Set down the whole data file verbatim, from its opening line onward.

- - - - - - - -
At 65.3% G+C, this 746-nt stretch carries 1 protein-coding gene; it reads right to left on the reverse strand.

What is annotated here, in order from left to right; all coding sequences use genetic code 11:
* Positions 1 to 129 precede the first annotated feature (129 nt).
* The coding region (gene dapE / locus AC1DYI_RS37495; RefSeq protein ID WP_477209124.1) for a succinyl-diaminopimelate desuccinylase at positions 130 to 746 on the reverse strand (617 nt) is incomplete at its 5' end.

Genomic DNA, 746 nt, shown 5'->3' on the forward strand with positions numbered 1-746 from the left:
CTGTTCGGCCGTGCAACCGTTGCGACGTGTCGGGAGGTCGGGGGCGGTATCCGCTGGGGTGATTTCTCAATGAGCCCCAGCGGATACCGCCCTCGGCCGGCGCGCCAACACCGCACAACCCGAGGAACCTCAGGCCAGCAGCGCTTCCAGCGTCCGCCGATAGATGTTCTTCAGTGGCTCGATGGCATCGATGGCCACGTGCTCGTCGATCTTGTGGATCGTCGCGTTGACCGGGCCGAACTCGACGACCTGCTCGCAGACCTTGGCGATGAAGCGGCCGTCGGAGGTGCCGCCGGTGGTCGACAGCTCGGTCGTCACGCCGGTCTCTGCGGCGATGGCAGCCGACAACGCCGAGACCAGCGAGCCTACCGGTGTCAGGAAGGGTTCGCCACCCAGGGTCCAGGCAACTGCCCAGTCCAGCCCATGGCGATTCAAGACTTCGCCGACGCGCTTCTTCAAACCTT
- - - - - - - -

At 65.3% G+C, this 746-nt stretch carries 1 protein-coding gene; it reads right to left on the reverse strand.

What is annotated here, in order from left to right; all coding sequences use genetic code 11:
* Positions 1 to 129 precede the first annotated feature (129 nt).
* The coding region (gene dapE / locus AC1DYI_RS37495; RefSeq protein ID WP_477209124.1) for a succinyl-diaminopimelate desuccinylase at positions 130 to 746 on the reverse strand (617 nt) is incomplete at its 5' end.

Genomic DNA, 746 nt, shown 5'->3' on the forward strand with positions numbered 1-746 from the left:
CTGTTCGGCCGTGCAACCGTTGCGACGTGTCGGGAGGTCGGGGGCGGTATCCGCTGGGGTGATTTCTCAATGAGCCCCAGCGGATACCGCCCTCGGCCGGCGCGCCAACACCGCACAACCCGAGGAACCTCAGGCCAGCAGCGCTTCCAGCGTCCGCCGATAGATGTTCTTCAGTGGCTCGATGGCATCGATGGCCACGTGCTCGTCGATCTTGTGGATCGTCGCGTTGACCGGGCCGAACTCGACGACCTGCTCGCAGACCTTGGCGATGAAGCGGCCGTCGGAGGTGCCGCCGGTGGTCGACAGCTCGGTCGTCACGCCGGTCTCTGCGGCGATGGCAGCCGACAACGCCGAGACCAGCGAGCCTACCGGTGTCAGGAAGGGTTCGCCACCCAGGGTCCAGGCAACTGCCCAGTCCAGCCCATGGCGATTCAAGACTTCGCCGACGCGCTTCTTCAAACCTT